The Notebook Not Taken
I had the pleasure of seeing Alison Hill talk about computational notebooks last week. Jupyter, Quarto, Wolfram Notebooks, and the like are now many scientists’ preferred way to think in code. Having used several, I can’t help but wonder if there’s a universe out there in which we took a different path. Instead of starting with Markdown and slowly edging toward a full-featured editor, did someone on Earth-978 write a plugin for LibreOffice to run code and insert its output into the document? It’s technically feasible: there’s no reason something like the Jupyer protocol couldn’t have been invented with a WYSIWYG editor as the first front end instead of a browser.
Earth-977’s history took yet another path. There, Microsoft included what they called a “computational bridge” in Office 2007. It was designed to help people create automated reports, but scientists almost immediately adopted it as well: most of them were already using Word and Excel, and found that learning a bit of VB.NET to push around their dataframes was a lot easier than shifting to an entirely new suite of tools. By the time Google Docs appeared, active code blocks were as normal (and as expected) as drawings and tables. A few holdouts continued to use Python and R in text-only editors and IDEs, but once a consortium sponsored by Microsoft, Google, and Apple implemented diff and merge for office documents, the battle was effectively over.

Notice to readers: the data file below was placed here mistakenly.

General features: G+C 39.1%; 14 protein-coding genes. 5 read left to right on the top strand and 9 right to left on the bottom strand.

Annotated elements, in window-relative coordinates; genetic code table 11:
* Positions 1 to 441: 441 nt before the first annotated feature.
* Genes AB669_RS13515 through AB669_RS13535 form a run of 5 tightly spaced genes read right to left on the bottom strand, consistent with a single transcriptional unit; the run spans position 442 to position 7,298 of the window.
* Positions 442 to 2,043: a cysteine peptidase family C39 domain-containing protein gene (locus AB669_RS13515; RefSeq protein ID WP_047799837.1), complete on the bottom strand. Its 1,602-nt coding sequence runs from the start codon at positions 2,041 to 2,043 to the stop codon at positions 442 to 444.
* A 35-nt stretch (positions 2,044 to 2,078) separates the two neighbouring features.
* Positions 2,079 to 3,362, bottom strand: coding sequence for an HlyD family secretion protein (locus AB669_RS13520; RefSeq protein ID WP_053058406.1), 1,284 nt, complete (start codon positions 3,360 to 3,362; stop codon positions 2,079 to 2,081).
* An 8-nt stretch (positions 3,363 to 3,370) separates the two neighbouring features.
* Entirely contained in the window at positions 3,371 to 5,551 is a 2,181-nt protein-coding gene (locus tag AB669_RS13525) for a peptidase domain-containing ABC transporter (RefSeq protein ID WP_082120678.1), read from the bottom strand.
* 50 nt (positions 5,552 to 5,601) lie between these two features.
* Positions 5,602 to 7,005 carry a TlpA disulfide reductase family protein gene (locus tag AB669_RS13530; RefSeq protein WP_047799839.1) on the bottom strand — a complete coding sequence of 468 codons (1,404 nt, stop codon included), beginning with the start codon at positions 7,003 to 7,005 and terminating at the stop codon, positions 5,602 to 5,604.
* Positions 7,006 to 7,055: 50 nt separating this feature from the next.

I suspect our universe unfolded differently for two reasons:
Most computational scientists don’t know Java or .NET.
Most programmers look down on WYSIWYG editors. As a result, auxiliary tools from
grepto Git can’t handle things that aren’t backward-compatible with punchcards.
I believe the LibreOffice path is still viable in our universe. The unseen 99% of scientists (data or otherwise) don’t yet use computational notebooks of any kind. With the distinction between desktop and cloud growing ever blurrier, and with so many of the pieces needed for this approach already available, I think a startup could make a compelling case that accountants, marketing executives, and others would prefer something evolutionary over a browser-based dashboarding tool or something as alien as today’s notebooks.
Note: this post was inspired in part by my move from Twitter to Mastodon. The differences between the two have got me thinking about how chancy and evitable our technologies are, and about how many alternatives we have yet to explore.